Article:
Keyes, who almost went to Hampton Institute in his home state of Virginia, where he works summers in the shipyards, is nicknamed "Nursey." He says he doesn't know why. "I guess I was just lazy. Why walk when someone would carry me around?" Perhaps he was just saving his energy. He does not appear to be lazy to Mollenkopf. "He can run like a deer," says Mollenkopf. "He can do everything. He can kick off, kick field goals, do everything. I've never had anybody like him."
Notre Dame Coach Ara Parseghian has his own problems, no matter what the experts say. The defense is young. Only All-America End Kevin Hardy has returned from last year's front four. The running game is questionable. All-America Halfback Nick Eddy is gone, and so is Fullback Larry Conjar, a fine blocker. There are holes in the offensive line, including a considerable gap left by the graduation of Center George Goeddeke. Junior Quarterback Terry Hanratty has returned, as has End Jim Seymour, perhaps the best in Notre Dame history. But the Irish will need to get their running game going if they are to be consistent, and Parseghian is uneasy as they trot onto the field at Ross-Ade Stadium on Saturday afternoon before the largest crowd ever to see a Purdue home game, 62,316.
On the second play of the game Purdue Fullback Perry Williams tries right end and is smothered for no gain. Small wonder. Kevin Hardy, who weighs 280 pounds and is the best defensive lineman in the country, is there. Forget the right side. But wait—a Notre Dame man is limping off the field. It is No. 74. Kevin Hardy will not return in this game—or perhaps play in any other for a while. Later Hardy will be told his left ankle is badly sprained, not broken, and he will say he was clipped. Mollenkopf will say Hardy was hit on a crackback block by Keyes, Purdue's best blocker. Chuck Kuzneski, who would have had to face Hardy all afternoon, will say: "They missed him. No doubt about it. But I wasn't sorry to see him leave."
Now Phipps is back to pass. He throws 40 yards downfield and Jim Bierne makes a leaping catch between two Irish defenders. Four plays later Williams slants over left guard, and Purdue leads 6-0 with three minutes gone in the game. The extra-point try is wide.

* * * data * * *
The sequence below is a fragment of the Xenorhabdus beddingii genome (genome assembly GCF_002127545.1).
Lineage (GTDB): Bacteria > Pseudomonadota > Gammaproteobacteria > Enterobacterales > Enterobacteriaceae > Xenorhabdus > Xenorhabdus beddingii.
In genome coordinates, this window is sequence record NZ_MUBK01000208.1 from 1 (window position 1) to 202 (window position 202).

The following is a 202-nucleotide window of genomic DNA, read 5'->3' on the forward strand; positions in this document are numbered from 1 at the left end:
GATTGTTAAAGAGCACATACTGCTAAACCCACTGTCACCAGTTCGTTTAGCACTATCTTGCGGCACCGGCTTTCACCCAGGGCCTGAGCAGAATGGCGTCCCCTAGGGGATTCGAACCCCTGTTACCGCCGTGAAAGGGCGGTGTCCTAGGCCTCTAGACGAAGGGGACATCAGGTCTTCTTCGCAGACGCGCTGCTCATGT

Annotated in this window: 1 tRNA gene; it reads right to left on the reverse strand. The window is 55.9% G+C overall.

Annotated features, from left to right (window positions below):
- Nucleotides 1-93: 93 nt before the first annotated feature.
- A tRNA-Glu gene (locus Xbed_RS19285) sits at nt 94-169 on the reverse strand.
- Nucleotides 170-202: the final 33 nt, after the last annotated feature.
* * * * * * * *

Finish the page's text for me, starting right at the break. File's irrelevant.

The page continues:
But the Irish, behind Hanratty, come right back, overwhelmingly, almost arrogantly. In 12 plays Notre Dame drives to the Purdue 24, where it is third and nine. Hanratty is back to pass. He wants to throw to Rocky Bleier, who is covered by two men. Hanratty hesitates—then throws anyway. Purdue's Don Webster steps in front of Bleier to intercept.
The relief is temporary. Three minutes later Hanratty has Notre Dame back again. A perfect 24-yard pass to Seymour is the big play in a 49-yard drive to the Purdue 26. Hanratty rolls to his right and imperiously waves End Paul Snow deep into the end zone. Snow goes deep, taking Dennis Cirbes with him, and Hanratty runs 25 yards down the sideline to the Purdue one. He sneaks over on the next play and the extra point makes it 7-6, Notre Dame.
The Irish have seized control of the game and they keep it throughout the first half. They throw deep repeatedly on first down, run 54 plays to Purdue's 33 and Hanratty completes 16 of 34 passes for 172 yards. The Purdue pass defense is shaken, all but frantic, but the Irish have not scored. Midway through the second period, with no chance that the bombing attack will stop for truce talks, Keyes is readied to lend a hand on defense. The Irish—who have had to punt only once—start attacking again. They drive from their own 25 to the Purdue four. In comes Keyes. It is fourth down and Joe Azzaro cannot miss a field goal from there. But instead of Azzaro, Parseghian sends in a play. Seymour, now covered by Keyes, and Snow, covered by Webster, go wide to the right, which isolates Purdue's two best defenders on the right side of the field. Hanratty, drifting back, wants to hit Tight End George Kunz in the left corner of the end zone. He waits, and dodges, and waits, but Kunz is covered. Finally, when his protection at last breaks down, Hanratty throws across the middle to Seymour, who is surrounded by three men. The pass falls incomplete.
The half ends with the score 7-6, and the suspicion begins to arise that Notre Dame may have let Purdue live too long. The only running the Irish have shown was back and forth from the sidelines, and the presence of Keyes has settled Purdue's pass defense.
At half time Mollenkopf tells his players that Notre Dame can be beaten. Keyes can cover Seymour, which means Purdue won't have to double-team him. Notre Dame is covering Purdue's receivers man-for-man and Bob DeMoss says all Phipps needs is time to throw, because Purdue is going to get men clear. The second half begins, and Phipps gets the time he needs.
Notre Dame receives, Hanratty misses with two passes and a run loses ground. Purdue starts at its 49. Six plays later it is third and 15 on the Irish 46. Phipps hits Keyes in the flat for nine yards, but that only makes it fourth and six on the Notre Dame 37. No punt. No field goal. Phipps is back to pass again. He is rushed hard this time. He eludes Charles Lauck, Hardy's replacement, and almost falls down. One hand brushes the ground. The Irish pass defenders relax ever so slightly and Bob Hurst gets behind Notre Dame Linebacker Mike McGill. Phipps does not throw the ball hard, he lofts it, wobbly but accurately, over McGill's head and into the hands of Hurst on the 20-yard line. Hurst is not stopped until he reaches the Irish three and on the next play Williams scores. Purdue elects to try for two points and makes it, Phipps hitting Beirne across the middle.